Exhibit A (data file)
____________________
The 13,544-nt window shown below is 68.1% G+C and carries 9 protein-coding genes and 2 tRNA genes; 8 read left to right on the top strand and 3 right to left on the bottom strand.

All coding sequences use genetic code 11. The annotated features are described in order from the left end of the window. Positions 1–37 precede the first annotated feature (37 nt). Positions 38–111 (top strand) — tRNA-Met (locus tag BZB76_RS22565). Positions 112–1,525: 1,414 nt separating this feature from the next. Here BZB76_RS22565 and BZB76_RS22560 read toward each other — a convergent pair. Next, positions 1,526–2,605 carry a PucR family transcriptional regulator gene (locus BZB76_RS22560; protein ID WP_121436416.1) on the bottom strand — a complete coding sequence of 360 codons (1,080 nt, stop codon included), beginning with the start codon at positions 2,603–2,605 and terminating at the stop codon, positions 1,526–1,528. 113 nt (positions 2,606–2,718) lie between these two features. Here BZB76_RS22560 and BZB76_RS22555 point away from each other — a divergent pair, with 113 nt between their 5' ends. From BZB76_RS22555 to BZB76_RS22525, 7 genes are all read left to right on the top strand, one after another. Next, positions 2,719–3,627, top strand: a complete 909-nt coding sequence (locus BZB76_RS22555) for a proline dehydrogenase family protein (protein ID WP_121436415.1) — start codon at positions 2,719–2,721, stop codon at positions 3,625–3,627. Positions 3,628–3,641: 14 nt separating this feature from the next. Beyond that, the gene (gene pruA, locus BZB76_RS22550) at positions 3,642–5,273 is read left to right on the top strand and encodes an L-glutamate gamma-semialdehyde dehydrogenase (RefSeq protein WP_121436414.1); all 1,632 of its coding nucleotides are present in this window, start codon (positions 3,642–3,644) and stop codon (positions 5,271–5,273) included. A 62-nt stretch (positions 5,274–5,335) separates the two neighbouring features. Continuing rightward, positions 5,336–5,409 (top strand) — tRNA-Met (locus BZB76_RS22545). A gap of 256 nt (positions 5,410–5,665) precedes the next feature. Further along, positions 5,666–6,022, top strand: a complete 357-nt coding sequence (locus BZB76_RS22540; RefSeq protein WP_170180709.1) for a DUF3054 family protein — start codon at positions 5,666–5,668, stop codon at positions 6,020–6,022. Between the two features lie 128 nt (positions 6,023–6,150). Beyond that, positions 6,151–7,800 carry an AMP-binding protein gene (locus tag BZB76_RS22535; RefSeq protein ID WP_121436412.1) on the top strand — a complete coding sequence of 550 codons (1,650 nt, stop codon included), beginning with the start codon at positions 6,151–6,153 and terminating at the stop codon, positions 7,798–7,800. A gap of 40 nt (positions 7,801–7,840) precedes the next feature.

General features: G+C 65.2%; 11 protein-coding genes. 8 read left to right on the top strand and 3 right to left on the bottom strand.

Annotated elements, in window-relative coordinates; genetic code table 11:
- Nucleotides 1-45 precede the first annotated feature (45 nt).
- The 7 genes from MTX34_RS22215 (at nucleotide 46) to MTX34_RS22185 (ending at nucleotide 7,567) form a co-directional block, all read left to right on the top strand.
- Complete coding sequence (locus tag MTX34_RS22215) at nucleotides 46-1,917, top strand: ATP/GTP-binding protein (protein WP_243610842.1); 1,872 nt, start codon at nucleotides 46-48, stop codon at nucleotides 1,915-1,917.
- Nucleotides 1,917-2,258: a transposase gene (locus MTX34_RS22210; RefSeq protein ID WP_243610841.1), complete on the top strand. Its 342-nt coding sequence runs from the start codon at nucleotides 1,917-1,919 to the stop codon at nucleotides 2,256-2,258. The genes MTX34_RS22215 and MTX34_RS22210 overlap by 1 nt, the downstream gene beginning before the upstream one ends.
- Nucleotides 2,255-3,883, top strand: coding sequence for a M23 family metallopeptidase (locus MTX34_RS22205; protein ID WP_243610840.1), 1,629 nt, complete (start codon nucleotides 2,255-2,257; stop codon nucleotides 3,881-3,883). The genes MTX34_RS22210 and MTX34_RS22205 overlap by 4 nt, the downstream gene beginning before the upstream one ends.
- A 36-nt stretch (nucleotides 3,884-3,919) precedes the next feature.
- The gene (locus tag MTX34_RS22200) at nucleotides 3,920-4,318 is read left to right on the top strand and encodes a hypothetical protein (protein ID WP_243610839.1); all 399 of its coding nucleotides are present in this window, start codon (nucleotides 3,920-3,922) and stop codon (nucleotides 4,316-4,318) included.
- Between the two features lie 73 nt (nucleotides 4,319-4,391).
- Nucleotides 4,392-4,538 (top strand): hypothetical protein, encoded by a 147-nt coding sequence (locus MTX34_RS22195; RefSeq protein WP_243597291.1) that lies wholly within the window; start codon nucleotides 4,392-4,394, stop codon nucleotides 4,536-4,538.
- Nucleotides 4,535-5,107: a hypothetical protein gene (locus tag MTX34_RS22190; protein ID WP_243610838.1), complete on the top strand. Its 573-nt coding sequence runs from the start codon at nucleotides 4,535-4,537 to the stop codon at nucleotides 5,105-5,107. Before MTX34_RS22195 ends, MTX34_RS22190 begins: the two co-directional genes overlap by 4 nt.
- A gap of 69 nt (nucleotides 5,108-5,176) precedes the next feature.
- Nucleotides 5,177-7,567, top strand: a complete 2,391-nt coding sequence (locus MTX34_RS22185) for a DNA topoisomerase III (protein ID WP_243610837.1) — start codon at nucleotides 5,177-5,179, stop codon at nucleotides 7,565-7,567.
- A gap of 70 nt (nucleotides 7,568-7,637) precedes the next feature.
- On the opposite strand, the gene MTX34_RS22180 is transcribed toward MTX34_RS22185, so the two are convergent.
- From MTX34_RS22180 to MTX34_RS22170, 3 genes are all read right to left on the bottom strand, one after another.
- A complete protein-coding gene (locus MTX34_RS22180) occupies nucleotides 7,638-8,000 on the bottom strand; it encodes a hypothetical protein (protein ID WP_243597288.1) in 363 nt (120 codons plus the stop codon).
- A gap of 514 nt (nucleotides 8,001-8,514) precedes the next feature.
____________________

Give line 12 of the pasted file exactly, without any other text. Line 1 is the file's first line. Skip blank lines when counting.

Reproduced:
- Between the two features lie 73 nt (nucleotides 4,319-4,391).